Hong Kong - Christmas Day, 1996
BJ leaned his head against his high chair back and relaxed as he watched Carol through half-closed eyes.
‘All I hear are contradictions,’ she said. ‘I don’t know enough about the people involved to make my own judgement.’
‘Tell me?’ he prompted.
‘Jon Price, for instance.’ She tucked her legs underneath her and settled herself comfortably. ‘First I hear that David Langford promoted him to the Sydney office because Pat was only competent to run a state branch. Then I’m told Jon wanted Sydney; so badly that he pushed hard for it and was given it on Pat’s recommendation.’
‘I see. What else?’
‘Pat Langford; who is he, really? Everyone describes him differently. I never met him.’ She watched BJ expectantly.
He smiled ‘I’d say, trust your instinct.’
‘I think he’s a mature man,’ Carol said, ‘self-sufficient, probably annoyingly so, comfortable with his friends, absorbed by his work. He seems to be strong-willed and far too intelligent to get caught up in people’s games. He’s probably aware of their motives. That must make him difficult to read and impossible to manipulate.’ She stopped as BJ gave her an amused look. ‘Am I totally off track?’ she asked ruefully.
‘No, you’re uncannily accurate. Pat’s ability to read others and remain inscrutable himself causes extreme irritation in business circles. You’ve described him very well.’
‘Then I doubt that he’d act on a rash impulse. He knew exactly what he was doing. He’d decided to divorce Wanda. He wrote to Gloria; I saw the letter, his intentions were clear. Would he jeopardise that in a fit of uncontrolled anger?’
‘Anyone can kill and that includes you and me,’ BJ reminded her. ‘Pat was under considerable strain. I actually agree with what you say, but the facts are pretty damning.’
‘If he didn’t kill Wanda, where is he and why stay away?’ Carol said. ‘He hadn’t arrived at the Chow’s by Monday. Guy tried to find him and couldn’t.’
‘Did he?’ BJ’s eyes opened wider. ‘Jenny Wong seemed to think he was there.’
Carol nodded. ‘I heard her.’
He frowned. ‘Jean and Guy were under the impression that the Chows invited Pat to stay; but Lin-chi told me Pat invited himself. Time we found out if he is there.’ He stood up and crossed to the telephone.
A flood of rapid Mandarin followed. Carol waited, thinking, He’s razor sharp. I doubt I could tell him anything he hasn’t worked out for himself, probably a lot sooner.
BJ replaced the receiver. ‘Pat’s not there,’ he said shortly. ‘Lin-chi is very worried. Says he’s going to the authorities. He’s lying through his teeth. Homicide already asked the Chinese authorities to find Pat and return him to Hong Kong on suspicion of murder. Lin-chi must know perfectly well he’s missing. He’d have been questioned.’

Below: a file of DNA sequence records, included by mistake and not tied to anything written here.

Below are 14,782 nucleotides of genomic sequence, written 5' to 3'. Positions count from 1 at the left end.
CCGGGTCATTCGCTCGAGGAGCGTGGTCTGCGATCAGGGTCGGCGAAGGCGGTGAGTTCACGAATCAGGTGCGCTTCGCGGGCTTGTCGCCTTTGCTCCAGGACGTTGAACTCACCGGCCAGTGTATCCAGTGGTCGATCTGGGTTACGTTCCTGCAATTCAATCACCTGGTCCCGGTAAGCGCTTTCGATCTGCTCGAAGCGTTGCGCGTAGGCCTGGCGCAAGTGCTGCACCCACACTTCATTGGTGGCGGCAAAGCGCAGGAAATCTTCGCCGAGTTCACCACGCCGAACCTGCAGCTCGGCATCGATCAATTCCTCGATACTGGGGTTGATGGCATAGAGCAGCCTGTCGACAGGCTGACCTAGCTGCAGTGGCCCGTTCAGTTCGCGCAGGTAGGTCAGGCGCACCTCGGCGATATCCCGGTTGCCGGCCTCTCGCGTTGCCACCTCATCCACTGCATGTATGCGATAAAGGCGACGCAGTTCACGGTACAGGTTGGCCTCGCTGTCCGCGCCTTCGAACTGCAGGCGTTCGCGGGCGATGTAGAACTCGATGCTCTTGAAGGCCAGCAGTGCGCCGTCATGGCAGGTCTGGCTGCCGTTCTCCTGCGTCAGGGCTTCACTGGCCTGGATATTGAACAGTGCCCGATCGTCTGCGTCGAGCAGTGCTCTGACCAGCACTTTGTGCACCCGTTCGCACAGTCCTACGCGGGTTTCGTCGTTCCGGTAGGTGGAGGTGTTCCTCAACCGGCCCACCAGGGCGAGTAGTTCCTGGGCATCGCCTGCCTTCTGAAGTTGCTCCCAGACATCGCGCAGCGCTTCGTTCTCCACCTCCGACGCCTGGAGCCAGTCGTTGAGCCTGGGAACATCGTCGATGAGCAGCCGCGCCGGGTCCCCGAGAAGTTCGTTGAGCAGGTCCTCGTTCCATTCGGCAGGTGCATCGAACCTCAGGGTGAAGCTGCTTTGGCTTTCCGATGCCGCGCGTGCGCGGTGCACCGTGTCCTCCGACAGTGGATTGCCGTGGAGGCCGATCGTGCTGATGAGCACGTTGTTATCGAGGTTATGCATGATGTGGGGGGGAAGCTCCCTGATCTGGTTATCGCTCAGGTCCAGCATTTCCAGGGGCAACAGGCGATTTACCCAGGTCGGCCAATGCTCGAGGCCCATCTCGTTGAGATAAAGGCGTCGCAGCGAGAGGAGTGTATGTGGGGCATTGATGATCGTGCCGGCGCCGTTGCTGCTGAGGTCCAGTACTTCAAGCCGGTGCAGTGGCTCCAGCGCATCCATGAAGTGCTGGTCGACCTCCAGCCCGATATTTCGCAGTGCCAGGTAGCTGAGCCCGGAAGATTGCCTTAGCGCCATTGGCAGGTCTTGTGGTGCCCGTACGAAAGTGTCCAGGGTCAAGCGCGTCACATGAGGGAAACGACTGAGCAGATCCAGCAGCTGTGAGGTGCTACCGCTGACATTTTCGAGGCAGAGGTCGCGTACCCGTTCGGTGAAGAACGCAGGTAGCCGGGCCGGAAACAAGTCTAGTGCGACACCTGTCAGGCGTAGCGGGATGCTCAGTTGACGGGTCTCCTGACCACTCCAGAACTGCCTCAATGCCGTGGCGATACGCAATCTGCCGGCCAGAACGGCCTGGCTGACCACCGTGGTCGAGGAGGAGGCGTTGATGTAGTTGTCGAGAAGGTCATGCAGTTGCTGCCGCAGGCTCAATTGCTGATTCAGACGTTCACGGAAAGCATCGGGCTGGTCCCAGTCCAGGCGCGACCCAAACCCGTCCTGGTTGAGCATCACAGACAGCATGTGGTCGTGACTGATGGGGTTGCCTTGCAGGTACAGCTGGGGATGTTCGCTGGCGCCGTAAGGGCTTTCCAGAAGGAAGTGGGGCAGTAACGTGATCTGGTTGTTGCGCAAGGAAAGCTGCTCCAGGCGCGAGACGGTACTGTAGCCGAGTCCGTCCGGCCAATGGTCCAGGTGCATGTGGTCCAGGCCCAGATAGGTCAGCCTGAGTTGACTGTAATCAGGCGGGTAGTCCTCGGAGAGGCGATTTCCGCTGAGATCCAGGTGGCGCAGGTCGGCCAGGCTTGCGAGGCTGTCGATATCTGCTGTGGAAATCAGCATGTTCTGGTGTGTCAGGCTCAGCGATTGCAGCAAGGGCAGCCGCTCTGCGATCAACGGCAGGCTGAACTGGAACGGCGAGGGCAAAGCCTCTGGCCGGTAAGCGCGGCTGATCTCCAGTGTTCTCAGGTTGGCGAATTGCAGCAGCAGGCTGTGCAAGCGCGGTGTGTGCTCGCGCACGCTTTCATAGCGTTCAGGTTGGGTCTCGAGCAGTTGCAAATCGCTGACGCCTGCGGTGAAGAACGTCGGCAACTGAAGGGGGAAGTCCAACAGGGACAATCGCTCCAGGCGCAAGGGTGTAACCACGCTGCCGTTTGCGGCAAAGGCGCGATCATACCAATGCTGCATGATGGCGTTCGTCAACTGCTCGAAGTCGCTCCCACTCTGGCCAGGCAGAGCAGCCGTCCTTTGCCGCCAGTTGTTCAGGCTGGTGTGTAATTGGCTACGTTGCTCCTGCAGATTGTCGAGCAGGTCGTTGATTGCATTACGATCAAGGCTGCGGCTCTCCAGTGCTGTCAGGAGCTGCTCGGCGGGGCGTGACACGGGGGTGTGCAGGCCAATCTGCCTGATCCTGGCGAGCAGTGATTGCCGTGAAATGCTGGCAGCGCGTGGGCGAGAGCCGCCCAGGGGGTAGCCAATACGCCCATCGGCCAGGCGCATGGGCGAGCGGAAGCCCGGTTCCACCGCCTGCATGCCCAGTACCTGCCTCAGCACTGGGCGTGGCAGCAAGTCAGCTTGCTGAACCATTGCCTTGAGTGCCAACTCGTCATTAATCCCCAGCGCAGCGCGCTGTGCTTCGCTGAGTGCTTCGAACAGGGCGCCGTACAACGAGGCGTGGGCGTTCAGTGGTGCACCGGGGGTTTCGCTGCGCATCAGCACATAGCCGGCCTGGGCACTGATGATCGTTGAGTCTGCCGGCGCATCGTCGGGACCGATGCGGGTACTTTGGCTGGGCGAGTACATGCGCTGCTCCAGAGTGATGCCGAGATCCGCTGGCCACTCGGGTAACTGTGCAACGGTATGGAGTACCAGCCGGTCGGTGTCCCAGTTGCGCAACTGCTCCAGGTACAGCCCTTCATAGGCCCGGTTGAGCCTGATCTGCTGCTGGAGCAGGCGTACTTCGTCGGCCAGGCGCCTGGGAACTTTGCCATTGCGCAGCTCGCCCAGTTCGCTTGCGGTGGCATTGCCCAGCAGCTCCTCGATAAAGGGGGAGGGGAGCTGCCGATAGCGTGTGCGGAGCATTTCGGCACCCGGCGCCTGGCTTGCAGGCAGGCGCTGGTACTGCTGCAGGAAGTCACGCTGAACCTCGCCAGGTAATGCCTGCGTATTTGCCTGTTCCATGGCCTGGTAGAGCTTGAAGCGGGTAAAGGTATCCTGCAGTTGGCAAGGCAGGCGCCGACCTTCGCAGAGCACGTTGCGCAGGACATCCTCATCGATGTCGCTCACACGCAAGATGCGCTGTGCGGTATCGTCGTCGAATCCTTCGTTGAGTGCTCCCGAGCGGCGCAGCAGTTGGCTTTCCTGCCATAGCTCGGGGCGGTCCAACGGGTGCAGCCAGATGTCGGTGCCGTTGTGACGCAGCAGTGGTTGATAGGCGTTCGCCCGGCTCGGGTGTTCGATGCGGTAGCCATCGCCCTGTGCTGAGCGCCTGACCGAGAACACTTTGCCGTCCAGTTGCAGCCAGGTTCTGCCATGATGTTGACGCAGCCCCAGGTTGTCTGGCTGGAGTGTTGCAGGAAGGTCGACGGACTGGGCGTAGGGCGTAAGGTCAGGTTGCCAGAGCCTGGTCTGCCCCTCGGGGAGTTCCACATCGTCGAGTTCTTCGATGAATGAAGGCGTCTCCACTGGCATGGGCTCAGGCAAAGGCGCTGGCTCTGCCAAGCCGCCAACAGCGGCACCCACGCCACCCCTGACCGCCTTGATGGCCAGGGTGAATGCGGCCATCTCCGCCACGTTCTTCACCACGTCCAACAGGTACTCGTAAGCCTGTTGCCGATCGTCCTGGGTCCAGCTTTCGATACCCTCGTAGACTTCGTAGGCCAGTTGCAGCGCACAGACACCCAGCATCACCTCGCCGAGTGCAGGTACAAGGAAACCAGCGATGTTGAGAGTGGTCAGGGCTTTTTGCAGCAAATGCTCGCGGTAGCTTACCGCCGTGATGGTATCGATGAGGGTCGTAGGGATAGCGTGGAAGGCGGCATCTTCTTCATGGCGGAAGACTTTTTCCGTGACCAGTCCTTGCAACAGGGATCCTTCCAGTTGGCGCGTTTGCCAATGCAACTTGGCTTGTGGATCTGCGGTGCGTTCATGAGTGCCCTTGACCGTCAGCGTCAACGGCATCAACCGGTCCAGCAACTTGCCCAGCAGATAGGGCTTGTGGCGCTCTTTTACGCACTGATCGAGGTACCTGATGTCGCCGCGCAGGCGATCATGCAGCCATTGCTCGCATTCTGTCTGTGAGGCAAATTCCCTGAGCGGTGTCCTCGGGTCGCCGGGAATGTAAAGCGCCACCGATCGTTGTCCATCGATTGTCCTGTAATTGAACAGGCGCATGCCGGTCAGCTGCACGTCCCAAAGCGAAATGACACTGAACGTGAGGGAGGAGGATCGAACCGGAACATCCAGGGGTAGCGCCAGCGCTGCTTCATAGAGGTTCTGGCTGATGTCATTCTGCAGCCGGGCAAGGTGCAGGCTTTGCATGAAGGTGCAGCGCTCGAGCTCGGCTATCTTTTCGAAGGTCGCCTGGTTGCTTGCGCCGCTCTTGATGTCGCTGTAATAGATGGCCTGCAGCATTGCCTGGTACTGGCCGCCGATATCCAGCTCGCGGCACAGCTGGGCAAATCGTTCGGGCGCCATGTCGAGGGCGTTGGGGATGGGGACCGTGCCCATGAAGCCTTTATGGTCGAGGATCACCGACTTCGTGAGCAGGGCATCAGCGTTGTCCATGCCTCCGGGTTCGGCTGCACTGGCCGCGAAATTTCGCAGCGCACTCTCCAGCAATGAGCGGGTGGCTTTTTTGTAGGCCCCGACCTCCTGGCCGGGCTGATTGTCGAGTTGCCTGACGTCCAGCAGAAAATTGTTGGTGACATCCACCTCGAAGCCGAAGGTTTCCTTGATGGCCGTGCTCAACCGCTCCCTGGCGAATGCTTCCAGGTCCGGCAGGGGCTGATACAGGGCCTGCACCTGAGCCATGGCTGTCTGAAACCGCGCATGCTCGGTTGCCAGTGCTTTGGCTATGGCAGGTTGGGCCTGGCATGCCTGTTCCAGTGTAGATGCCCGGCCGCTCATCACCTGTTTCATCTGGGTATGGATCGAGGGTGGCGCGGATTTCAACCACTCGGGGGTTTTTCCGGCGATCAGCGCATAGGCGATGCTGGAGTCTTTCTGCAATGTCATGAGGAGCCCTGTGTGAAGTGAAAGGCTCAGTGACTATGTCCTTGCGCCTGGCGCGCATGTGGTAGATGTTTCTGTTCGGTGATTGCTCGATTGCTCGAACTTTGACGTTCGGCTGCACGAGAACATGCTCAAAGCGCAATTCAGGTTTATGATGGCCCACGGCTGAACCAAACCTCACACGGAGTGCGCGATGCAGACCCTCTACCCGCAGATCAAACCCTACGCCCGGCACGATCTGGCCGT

Carol gave a little gasp.
‘The thing is,’ BJ added, ‘what is the lie? Is Pat there and Lin-chi is hiding him or is he not there and Lin-chi never expected him?’
He absently poured two neat whiskies and handed one to Carol.
‘Some water would be nice,’ she suggested.
‘Sorry.’ He brought his attention back, added the water and stood looking down at her, his face closed.
‘There’s a third option, surely,’ she offered. ‘Pat simply didn’t arrive and Mr Chow doesn’t know where he is.’
‘Possibly. We only assume Pat’s in China because of some faxes and phone calls; and Guy’s glass arrived most conveniently, which means precisely nothing. Mary Choy and Jenny Wong both saw the faxes; they’ve got no reason to lie that I can see. But Pat’s spoken only to Guy.’
BJ sat down again. ‘Tell me about Monday, when you met Guy.’
Carol blinked. ‘I’d been to see Wanda’s mother. I took a taxi back to the hotel.’
‘You hailed a cab in the street?’
‘Mrs Lee phoned for me. I wanted to look at the shops so the driver set me down behind the Excelsior. That’s when I first knew I was being followed.’ There was a small crease between her brows. ‘I window-shopped for a few blocks then noticed the time. I’d arranged to meet Guy at the hotel; I was on my way back there when a car went out of control. It nearly mowed us all down. Next thing, Guy was pushing me out of the way and it missed me. It was just lucky that he’d been shopping, too,’ she finished slowly.
‘We had lunch. He told me about things here; people, the police.’
‘That’s when he warned you against me?’ BJ asked softly.
‘Yes.’ Carol gave him a straight look but his face remained impassive. She continued awkwardly, ‘He told me you wanted David and Pat out of the way - because you’re in love with Jean.’
‘I believe that’s the official rumour,’ he said. ‘Do you believe what you hear, Miss Monk?’
‘It’s none of my business,’ Carol said swiftly. ‘But … I happened to see you both on the verandah last night. Then Gloria told me the full story.’
‘I doubt it,’ His voice grated. ‘Only four people know the full story. What did she tell you?’
Carol’s pulses raced uncomfortably but she faced him squarely. ‘She told me Peter King held Jean against her will and would have raped her to avenge himself on David, but you rescued her in time.’
He gave a wintry smile. ‘Like a knight errant, in fact. Did she tell you I was in love with Jean at the time?’
‘She said you were David’s best friend.’
BJ’s face was set in granite lines. ‘Until we met Jean we were friends. We were both in love with her when he married her. I played my part as best man most convincingly - and I hated him more than you could imagine. I wished him dead with a vengeance.’